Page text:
Here Virginia is again, seemingly without much basketball talent save for the large fellow with the name like old spice and the soft-spoken coach with the wicked genius for strategy. But Olden Polynice has grown up, Terry Holland has put the run back into the Cavaliers, and this team of little experience may be secretly dangerous.

Virginia has not a single senior returning and Polynice, the 6-foot-11 junior center, is one of only two real veterans. What the Cavaliers have is a collection of still emerging youths who may combine to create some of that funny old Cavalier desire, the kind that can make them a good team when it is least expected.

"We're a blue-collar team," Polynice said. "We don't have any great stars. We're just a bunch of guys who work hard. No more necktie."

Throw in the return to the running game, abandoned last year for lack of depth, and what they may have is serious upset potential in the Atlantic Coast Conference. They are picked to finish anywhere from sixth to fourth and they will get their first test Saturday at 1 p.m. at Capital Centre when they meet Houston, their nemesis in the 1984 Final Four, 49-47.

The curious chemistry of the Cavaliers involves two front-court players who went to the Final Four as freshmen, Polynice and Tom Sheehey; three back-court players who started part time last year, junior Tom Calloway (4.1 points), sophomore John Johnson (2.7 points) and sophomore Darrick Simms (6.7 points); and two potentially revitalizing freshmen, Richard Morgan and Lance Black, last year's "Mr. Basketball in Texas." Mel Kennedy, the sixth man last year, who averaged 7.9 points and ran second in voting for ACC rookie of the year, will start at forward.

It may not sound like a juggernaut, but there is no accounting for Virginia's teams. It should be noted that the Cavaliers' Final Four appearance in 1984 came from a team with few discernible stars -- the year after Ralph Sampson.

"It's an interesting mix," Holland said. "It's unproven, of course, but it's interesting. The good thing about young guys is that sometimes they're so inexperienced they don't know what they're doing when they play well. They just do it and don't worry about it."

There is one considerable question mark, however, and that is the back court, just as it was last year. Without the talent to run, the Cavaliers went to a half-court game that kept them in some contests, but could not avert the mediocre record. Every game was close, and the Cavaliers lost quite a few, finishing 17-16 -- and 3-11 in the ACC.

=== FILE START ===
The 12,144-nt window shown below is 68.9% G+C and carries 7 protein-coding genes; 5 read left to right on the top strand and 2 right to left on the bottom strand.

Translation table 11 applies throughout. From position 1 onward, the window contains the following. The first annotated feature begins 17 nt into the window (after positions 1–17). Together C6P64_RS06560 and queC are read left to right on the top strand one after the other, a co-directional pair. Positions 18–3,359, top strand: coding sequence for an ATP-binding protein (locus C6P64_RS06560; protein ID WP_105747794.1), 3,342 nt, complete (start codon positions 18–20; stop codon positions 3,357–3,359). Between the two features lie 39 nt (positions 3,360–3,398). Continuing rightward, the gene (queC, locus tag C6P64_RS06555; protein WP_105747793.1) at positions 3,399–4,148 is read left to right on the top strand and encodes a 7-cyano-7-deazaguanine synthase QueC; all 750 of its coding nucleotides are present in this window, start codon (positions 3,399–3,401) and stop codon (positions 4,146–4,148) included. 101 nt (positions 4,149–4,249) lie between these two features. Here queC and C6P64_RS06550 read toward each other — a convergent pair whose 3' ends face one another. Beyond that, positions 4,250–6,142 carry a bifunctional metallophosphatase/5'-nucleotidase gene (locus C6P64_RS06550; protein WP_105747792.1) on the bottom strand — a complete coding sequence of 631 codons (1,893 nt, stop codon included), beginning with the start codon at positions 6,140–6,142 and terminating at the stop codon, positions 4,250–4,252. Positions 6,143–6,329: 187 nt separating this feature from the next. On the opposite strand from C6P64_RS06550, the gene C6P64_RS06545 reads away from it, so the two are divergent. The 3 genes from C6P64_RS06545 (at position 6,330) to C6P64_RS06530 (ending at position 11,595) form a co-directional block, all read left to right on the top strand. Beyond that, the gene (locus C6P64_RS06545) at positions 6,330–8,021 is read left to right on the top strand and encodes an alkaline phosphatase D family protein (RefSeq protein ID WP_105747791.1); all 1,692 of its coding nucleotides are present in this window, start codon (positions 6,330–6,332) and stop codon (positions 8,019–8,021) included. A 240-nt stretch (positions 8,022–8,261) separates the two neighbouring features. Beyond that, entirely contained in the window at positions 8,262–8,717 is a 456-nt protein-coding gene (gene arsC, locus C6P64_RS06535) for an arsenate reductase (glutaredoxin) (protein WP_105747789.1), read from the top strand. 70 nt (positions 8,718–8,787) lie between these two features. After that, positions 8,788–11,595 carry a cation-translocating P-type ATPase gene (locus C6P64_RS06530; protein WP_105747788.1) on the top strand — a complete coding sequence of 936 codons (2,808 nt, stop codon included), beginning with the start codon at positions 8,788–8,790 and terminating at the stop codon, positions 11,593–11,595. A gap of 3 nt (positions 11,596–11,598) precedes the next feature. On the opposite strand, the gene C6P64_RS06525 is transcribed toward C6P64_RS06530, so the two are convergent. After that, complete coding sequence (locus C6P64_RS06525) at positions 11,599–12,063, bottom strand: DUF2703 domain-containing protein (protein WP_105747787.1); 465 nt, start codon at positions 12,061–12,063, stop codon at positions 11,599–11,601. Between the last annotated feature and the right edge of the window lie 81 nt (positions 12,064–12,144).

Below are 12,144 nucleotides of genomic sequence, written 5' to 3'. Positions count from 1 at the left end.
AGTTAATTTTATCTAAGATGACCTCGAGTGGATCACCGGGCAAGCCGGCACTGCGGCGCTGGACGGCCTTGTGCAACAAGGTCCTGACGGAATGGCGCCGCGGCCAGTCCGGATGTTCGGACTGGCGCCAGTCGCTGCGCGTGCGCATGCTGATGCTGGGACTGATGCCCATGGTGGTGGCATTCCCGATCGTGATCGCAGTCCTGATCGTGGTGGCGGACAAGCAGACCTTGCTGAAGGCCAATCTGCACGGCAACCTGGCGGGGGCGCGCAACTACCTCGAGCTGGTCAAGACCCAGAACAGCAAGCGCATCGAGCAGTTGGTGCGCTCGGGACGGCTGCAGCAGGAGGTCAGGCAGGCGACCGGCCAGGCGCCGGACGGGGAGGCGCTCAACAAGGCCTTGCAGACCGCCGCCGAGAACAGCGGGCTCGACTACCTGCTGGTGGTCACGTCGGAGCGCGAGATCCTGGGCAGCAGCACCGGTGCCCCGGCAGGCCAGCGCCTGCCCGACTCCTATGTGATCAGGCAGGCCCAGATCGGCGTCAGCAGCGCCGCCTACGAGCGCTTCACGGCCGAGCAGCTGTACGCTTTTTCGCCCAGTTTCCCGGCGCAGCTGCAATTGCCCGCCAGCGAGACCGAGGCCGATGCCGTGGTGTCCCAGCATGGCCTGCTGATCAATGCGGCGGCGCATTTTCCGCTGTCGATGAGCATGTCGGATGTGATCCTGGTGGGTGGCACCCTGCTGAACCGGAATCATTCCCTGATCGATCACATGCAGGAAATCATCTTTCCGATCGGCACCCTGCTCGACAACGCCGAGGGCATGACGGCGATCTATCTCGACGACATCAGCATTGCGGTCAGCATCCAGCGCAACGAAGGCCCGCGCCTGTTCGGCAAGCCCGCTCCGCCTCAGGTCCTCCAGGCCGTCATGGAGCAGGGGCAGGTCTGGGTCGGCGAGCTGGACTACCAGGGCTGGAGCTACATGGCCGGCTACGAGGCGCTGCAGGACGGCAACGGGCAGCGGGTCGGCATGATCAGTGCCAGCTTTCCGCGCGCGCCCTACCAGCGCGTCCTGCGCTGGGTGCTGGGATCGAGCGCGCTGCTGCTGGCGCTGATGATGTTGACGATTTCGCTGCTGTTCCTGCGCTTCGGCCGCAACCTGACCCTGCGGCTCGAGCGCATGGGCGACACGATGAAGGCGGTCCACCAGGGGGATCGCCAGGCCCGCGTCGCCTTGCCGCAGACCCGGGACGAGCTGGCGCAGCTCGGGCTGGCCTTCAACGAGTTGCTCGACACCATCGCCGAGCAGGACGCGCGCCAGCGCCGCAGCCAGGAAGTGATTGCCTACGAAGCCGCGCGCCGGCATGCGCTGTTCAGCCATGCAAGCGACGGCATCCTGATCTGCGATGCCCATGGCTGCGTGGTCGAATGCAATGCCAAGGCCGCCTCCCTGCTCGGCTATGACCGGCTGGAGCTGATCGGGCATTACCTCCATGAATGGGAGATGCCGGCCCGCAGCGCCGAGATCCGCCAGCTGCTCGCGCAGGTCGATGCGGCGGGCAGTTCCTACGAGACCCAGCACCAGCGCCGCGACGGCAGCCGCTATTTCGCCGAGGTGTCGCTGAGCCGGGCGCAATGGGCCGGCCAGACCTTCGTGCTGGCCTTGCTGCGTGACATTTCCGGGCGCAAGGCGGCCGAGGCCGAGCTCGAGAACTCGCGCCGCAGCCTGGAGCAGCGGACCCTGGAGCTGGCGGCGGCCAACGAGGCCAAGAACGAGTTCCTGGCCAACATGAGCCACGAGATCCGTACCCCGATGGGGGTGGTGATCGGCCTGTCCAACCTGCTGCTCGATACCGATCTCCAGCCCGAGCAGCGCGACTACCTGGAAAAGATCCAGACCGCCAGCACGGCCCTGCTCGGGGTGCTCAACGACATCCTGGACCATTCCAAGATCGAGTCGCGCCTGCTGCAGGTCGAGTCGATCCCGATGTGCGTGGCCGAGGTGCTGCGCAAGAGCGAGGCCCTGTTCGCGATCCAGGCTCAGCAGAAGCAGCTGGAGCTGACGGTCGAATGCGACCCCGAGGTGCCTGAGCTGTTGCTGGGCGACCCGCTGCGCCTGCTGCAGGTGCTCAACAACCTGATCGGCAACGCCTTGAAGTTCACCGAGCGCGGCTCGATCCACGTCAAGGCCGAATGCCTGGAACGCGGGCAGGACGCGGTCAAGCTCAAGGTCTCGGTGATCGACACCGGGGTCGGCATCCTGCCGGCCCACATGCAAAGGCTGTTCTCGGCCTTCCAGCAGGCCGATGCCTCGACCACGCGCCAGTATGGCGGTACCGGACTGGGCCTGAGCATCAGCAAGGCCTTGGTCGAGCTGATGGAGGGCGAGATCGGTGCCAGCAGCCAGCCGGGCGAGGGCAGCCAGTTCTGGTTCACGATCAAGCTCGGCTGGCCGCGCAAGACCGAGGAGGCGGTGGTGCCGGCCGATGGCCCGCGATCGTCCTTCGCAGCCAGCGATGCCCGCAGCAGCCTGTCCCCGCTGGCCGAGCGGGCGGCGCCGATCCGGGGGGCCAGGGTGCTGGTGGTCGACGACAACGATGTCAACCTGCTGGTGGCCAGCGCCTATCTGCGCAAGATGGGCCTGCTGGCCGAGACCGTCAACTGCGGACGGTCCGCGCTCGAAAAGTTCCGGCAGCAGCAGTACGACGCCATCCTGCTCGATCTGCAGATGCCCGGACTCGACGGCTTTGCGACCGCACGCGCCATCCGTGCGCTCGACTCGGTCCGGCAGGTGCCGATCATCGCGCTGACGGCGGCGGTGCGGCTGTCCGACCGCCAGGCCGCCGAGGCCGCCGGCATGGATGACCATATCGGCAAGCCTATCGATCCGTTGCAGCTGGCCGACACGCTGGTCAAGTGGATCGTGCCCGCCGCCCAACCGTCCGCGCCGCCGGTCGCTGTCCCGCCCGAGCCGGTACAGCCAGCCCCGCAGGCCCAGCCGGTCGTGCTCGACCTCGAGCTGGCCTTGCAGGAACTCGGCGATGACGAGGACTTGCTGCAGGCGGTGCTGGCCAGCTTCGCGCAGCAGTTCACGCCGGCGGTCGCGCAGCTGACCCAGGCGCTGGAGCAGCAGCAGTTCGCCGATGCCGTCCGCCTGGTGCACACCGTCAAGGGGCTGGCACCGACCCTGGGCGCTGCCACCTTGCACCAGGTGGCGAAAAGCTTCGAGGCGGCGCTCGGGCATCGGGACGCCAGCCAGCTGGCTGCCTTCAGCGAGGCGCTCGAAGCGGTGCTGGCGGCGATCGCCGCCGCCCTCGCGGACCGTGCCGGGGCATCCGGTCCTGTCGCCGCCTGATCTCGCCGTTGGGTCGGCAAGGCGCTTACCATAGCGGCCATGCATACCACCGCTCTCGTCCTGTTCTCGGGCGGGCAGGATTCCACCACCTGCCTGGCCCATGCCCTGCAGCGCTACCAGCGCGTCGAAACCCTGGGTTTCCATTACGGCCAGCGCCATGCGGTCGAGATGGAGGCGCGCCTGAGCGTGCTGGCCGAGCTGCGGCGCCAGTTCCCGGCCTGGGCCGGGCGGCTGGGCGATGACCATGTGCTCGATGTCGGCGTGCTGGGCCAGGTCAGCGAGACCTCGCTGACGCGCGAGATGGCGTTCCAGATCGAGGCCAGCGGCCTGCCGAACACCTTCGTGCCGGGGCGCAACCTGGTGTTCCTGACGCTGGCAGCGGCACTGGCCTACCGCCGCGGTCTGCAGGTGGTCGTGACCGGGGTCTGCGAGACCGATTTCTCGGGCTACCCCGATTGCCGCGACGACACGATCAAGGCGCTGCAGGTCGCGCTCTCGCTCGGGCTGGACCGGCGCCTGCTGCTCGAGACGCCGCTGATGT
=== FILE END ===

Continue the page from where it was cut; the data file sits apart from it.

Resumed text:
There were some good stretches even so. Virginia beat Georgia Tech and Arkansas, among others, and made it to the NIT quarterfinals. A lot of the uncertainty and inconsistency may be gone, so Sport magazine ranks Virginia 18th in the country and Sports Illustrated puts them at No. 32.

"Last year we were playing not to lose," said Sheehey, a 6-9 junior who was Polynice's main help last season, averaging 10.3 points. "There was doubt every game about how we'd play. We never knew. This year we're more confident, more relaxed, and we're having fun."

The Cavaliers don't seem nearly as concerned about the back court as outsiders do, but it is a crucial component in a league that has Mark Price and Bruce Dalrymple at Georgia Tech and Johnny Dawkins and Tommy Amaker at Duke, among others.

"We have to grow," Holland said. "Actually, I think our back court compares favorably with the rest of the country. But in our league, it's tough."

Simms will become a starter at shooting guard with Calloway at point, and seems to have blossomed. His three-point play with 35 seconds left gave the Cavaliers a 56-55 victory over West Virginia in the first round of the NIT.

The most important addition seems to be Morgan, nicknamed "Speed," who could be the jump starter the Cavaliers need. He averaged 26.9 points last year at Salem (Va.) High, and will get considerable playing time, taking over Kennedy's role of first off the bench.

"He does everything at 150 miles an hour," Polynice said.

With the back court still to develop, the leadership rests with Sheehey and Polynice, and possibly Kennedy. Gone from last year's team are 6-8 starting forward Jim Miller, 6-5 guard Tom Mullen, 6-6 forward Dan Merrifield and 6-0 guard Kenny Johnson.

"I know I've got the responsibility," Polynice said. "So I'm trying not to laugh as much. When I first got here I was laughing all the time. Say hello to me and I'd laugh. Not anymore."

Polynice came back stronger, a better free throw shooter, and generally a little more mature after last year's exhausting season. In addition to Virginia's troubles with inexperience, he underwent a trying student honor court appearance in which he was acquitted of a cheating charge.

Despite some triple-teaming, he managed to double his scoring average, to 13 points a game, and is eagerly awaiting the return of the running game, which should make him even more productive and take some of the defensive pressure off.

Despite some of the more optimistic predictions for the Cavaliers, they still must be considered one of the darkest horses in the talent-laden ACC, where a return to the ill-fated half-court game could mean a return to mediocrity.

"We don't want to get locked into that again," Holland said. "We had to play it too close to the vest; there was pressure every game. It was only good enough to keep us in the game. If we have to do it again we'll be no better than .500."